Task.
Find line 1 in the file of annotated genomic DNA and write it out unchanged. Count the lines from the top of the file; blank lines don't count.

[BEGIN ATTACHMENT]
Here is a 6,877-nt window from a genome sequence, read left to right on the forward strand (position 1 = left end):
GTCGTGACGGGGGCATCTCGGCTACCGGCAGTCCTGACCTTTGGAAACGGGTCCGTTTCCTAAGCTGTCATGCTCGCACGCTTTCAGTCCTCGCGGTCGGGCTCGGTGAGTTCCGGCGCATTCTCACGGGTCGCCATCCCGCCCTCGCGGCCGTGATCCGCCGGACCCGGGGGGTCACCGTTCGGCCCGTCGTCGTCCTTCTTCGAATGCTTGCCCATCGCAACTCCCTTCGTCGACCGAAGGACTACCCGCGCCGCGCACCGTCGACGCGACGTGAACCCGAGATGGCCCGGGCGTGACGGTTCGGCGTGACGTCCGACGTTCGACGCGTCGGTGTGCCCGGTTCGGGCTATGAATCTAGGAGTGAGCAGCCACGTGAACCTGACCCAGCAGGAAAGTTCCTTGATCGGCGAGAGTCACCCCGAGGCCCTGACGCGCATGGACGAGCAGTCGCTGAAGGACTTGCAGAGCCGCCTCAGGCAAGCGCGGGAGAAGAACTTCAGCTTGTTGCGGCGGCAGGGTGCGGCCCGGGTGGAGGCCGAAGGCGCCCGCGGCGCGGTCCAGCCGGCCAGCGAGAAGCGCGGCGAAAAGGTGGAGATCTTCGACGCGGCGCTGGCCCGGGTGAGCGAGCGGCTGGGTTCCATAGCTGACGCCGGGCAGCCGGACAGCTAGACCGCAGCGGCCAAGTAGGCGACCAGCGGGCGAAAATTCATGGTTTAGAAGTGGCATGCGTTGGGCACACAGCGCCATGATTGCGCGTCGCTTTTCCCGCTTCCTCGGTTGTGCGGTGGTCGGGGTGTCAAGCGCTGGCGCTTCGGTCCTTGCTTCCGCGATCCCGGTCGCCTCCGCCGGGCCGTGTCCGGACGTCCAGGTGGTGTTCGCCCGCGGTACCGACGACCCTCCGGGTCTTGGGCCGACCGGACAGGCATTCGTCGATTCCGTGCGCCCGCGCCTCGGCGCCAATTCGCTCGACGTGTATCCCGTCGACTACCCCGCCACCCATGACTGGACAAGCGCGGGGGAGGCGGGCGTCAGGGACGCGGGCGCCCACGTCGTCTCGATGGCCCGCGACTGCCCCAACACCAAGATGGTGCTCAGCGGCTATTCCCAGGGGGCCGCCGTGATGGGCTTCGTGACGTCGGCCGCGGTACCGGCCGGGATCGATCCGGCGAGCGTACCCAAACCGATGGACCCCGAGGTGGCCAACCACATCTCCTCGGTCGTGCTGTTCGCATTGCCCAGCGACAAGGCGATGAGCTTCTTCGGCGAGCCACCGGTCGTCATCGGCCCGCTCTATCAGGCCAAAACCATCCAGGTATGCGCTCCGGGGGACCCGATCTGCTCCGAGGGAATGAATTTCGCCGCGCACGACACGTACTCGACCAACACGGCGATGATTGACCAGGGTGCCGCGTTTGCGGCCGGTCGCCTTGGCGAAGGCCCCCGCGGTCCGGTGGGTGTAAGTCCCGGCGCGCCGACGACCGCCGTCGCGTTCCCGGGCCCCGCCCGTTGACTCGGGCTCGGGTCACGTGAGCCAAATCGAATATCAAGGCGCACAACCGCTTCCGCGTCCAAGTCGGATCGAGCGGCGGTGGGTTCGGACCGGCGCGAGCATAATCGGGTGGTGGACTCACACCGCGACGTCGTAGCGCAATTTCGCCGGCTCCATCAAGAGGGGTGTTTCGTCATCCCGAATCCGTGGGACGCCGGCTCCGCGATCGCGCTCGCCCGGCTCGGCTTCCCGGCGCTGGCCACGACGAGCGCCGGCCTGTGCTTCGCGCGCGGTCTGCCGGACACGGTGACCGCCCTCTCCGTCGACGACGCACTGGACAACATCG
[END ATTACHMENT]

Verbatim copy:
Here is a 6,877-nt window from a genome sequence, read left to right on the forward strand (position 1 = left end):